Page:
The law provides that people who have unfairly been excluded from a will, or not adequately provided for may be able to apply to a court to change the distribution of an estate.  Only “Eligible Persons” – spouses, children and dependents – are able to make such a claim which is known as “Contesting a Will”, or a Family Provision Claim.

Segelov Taylor Lawyers are able to provide advice and representation in Family Provision Claims.

What is Contesting a Will?

Where a will (or the rules of intestacy) exclude someone, or do not make adequate provision for them, the law permits an application to be made to adjust the distribution under the will so as to render it more appropriate.  Only a limited class of people, known as eligible persons, are entitlement to make such an applictaion.

The process is known as contesting a will.

Who are eligible persons?

Eligible people are, in relation to the deceased:

  • A spouse or former spouse;
  • A de-facto (including same sex partner);
  • A child (including adopted child);
  • A person who was, at any particular time, dependant (wholly or partially) who is a grandchild or was a member of the deceased’s household
  • A person the deceased was living in close personal relationship with at the time of death.

When is a claim likely to succeed?

To be successful in a claim you must be an eligible person (see above), started within 12 months of death (or longer if the court permits) and satisfy a court that you have not received adequate provision for the proper maintenance, education or advancement of life in the deceased’s will. Each case will be determined on its facts. A court will, in determining the matter, consider the following:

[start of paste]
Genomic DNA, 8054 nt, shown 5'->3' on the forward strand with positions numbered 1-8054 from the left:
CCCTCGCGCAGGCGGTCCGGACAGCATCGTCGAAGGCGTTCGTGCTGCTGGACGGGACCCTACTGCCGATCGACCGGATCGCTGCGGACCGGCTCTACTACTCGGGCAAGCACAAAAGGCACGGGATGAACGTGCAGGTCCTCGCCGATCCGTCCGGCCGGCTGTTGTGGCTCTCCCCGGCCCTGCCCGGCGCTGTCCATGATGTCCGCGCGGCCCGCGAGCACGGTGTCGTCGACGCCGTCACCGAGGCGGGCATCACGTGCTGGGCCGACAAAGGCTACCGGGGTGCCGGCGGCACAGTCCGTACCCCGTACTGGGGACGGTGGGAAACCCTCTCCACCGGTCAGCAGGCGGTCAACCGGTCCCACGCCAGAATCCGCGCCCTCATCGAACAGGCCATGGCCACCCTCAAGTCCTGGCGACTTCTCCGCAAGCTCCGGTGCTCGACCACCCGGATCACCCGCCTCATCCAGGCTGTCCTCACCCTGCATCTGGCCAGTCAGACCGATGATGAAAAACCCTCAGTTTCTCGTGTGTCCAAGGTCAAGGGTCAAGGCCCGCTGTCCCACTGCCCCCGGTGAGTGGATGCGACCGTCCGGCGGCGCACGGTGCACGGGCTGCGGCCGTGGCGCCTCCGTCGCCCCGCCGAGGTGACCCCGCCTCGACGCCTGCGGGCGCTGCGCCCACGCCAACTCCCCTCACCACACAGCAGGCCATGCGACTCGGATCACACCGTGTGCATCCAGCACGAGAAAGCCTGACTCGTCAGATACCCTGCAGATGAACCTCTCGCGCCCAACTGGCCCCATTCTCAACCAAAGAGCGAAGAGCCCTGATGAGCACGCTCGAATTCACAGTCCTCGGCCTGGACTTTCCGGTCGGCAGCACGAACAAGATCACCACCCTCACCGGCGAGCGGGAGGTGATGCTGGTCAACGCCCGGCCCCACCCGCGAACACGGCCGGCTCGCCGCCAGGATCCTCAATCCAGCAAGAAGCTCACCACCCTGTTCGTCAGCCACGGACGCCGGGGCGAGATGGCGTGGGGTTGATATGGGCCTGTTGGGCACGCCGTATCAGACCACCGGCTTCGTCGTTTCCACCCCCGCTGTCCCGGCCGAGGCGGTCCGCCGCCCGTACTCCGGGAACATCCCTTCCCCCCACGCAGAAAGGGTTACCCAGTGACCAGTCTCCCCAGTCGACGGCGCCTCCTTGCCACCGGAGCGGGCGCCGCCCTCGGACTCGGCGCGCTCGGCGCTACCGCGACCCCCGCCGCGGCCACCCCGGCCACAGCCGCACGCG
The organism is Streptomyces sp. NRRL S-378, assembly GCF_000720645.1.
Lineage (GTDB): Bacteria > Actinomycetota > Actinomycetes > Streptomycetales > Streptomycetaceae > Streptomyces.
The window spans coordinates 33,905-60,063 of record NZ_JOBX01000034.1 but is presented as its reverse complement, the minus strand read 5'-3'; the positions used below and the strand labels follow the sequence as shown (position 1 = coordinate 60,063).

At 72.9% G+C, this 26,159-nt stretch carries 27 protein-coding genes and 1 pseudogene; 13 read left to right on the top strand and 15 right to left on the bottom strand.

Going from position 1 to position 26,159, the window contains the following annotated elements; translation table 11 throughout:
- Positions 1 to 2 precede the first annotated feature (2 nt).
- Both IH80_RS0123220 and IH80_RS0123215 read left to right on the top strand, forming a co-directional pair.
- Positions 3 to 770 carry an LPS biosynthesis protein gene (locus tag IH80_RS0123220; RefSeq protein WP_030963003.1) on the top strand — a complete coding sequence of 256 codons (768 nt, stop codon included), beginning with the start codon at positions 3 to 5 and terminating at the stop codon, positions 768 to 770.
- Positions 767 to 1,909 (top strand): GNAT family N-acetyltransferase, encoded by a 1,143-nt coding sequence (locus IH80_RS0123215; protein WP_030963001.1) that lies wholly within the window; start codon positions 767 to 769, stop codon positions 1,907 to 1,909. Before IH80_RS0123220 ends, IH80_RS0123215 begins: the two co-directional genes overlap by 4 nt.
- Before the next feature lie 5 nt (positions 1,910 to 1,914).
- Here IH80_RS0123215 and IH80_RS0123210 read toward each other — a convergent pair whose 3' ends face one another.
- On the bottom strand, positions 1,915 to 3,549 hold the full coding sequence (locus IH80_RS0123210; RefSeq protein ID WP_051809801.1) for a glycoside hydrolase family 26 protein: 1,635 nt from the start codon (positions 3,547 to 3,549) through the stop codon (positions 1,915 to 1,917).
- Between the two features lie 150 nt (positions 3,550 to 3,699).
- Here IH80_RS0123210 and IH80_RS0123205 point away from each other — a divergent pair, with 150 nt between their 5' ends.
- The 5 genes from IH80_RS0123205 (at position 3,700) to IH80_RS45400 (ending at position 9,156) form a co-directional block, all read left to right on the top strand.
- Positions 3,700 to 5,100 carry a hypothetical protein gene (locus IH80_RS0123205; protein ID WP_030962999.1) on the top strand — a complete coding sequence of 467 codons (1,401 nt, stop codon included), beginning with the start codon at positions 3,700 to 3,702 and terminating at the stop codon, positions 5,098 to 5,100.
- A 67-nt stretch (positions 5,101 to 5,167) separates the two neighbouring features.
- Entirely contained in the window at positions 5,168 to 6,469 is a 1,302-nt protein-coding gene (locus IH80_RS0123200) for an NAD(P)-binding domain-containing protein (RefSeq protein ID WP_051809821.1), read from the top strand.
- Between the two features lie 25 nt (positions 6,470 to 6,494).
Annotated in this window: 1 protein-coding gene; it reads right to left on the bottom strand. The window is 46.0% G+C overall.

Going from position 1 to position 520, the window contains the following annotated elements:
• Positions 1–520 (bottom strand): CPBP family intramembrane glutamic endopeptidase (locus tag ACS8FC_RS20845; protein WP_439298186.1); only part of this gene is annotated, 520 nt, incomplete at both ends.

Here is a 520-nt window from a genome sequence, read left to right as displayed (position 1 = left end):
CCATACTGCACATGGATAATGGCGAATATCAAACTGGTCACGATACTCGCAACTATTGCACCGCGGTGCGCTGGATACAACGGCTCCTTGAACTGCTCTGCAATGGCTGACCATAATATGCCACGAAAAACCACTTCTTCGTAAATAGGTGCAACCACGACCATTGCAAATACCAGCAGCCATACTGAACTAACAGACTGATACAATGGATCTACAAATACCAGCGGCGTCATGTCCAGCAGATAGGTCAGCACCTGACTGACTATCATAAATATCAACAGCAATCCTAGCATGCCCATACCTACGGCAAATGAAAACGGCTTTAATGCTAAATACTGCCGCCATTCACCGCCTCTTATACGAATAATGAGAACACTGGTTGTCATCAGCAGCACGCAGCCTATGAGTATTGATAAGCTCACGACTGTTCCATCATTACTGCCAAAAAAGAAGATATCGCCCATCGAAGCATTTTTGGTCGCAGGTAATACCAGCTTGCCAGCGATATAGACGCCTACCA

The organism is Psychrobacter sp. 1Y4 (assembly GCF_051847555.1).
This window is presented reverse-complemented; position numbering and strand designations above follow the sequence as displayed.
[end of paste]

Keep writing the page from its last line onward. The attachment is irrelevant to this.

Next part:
• The adequacy for the provisions for your maintenance, education and advancement of life.
  • The circumstances of other eligible persons or beneficiaries under the will.
  • The nature and duration of your relationship with the deceased.
  • Your circumstances including your financial resources, earning capacity and your health.
  • The size of the estate.
  • Your relationship with the deceased including the nature and duration of your relationship.
  • Any contributions you made both financial and non-financial to the deceased in their lifetime.
  • Any provisions the deceased made for you during their lifetime.

The above list is not exhaustive and the court is able to consider any other matters it considers relevant to the determination of the claim.

What are the time limits?

In NSW, a claim must be commenced within 12 months from the date of death. There is limited scope for obtaining an extension of time.  In other states different time limits apply.

How is a claim made?

A claim is made by filing an application in court along with a detailed Affidavit setting out the circumstances of the case. The estate will respond and file its own evidence. The matter will then be listed for compulsory mediation. If the claim does not resolve at mediation it will be listed for hearing. If a matter proceeds to hearing, then it normally takes between 12 to 18 months to finalise.

Are there other options?

An alternative to contesting a will is to challenge the will.

A challenge to a will is appropriate if the concern is not that the will is unfair, but that the deceased when they made it lacked mental capcity, or was subject to undue influence and accordingly that the will doe snot reflect their true wishes.

Segelov Taylor are able to assist in challenging wills.

What is there is no will?

If a person dies without a will then the rules of intestacy apply. A family provision claim can still be brought in the case of a person dying intestate if the intestacy rules do not provide for an eligible person.

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We are able to be contacted by phone, email, web chat or video conferencing.  We have offices in Melbourne and Sydney, and regularly see clients who are to unwell to travel in their homes or hospital (although this is limited at present due to Covid-19).  We act for people with asbestos diseases in every State in Australia as well people living overseas.

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